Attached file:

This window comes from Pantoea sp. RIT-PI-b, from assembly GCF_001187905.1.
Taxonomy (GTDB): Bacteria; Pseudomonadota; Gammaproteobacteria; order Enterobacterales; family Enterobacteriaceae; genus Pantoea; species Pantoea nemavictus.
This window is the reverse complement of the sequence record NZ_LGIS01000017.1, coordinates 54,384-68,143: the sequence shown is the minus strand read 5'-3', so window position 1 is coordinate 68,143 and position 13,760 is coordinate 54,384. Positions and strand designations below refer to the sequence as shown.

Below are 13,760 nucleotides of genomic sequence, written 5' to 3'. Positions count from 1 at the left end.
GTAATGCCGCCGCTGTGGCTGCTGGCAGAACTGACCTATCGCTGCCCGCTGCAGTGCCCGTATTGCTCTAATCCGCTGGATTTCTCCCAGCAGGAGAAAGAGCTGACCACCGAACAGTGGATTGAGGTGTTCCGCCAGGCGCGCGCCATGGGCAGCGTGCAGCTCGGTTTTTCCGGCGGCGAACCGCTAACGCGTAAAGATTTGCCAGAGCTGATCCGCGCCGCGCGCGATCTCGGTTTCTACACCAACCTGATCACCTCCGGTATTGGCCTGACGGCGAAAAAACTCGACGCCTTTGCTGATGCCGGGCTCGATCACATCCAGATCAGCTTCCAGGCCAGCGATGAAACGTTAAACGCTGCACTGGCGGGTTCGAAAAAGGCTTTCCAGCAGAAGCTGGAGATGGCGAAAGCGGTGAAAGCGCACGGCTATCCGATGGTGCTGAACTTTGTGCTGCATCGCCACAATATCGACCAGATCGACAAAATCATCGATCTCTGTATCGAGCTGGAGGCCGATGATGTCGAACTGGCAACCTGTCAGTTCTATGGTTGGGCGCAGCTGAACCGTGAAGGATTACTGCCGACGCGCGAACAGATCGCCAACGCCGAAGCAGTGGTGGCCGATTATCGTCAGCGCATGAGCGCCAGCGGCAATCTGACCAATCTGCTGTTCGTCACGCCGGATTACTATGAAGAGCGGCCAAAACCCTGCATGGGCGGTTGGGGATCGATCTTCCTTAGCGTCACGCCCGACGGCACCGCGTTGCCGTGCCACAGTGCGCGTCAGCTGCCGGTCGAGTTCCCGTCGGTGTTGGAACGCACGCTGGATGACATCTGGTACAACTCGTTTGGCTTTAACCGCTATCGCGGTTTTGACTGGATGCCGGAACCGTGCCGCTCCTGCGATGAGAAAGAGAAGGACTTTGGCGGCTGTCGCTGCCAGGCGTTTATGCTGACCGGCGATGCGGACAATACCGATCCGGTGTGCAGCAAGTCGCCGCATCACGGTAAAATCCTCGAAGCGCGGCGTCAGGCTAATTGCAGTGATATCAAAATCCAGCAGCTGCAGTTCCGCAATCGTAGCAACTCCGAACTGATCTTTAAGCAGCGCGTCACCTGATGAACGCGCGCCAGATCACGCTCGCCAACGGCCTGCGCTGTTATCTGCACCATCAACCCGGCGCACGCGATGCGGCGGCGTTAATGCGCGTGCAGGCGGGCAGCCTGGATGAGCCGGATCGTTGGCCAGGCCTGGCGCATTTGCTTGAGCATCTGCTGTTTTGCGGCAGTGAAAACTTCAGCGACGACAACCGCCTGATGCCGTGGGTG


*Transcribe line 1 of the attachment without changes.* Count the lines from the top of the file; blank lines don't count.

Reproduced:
This window comes from Pantoea sp. RIT-PI-b, from assembly GCF_001187905.1.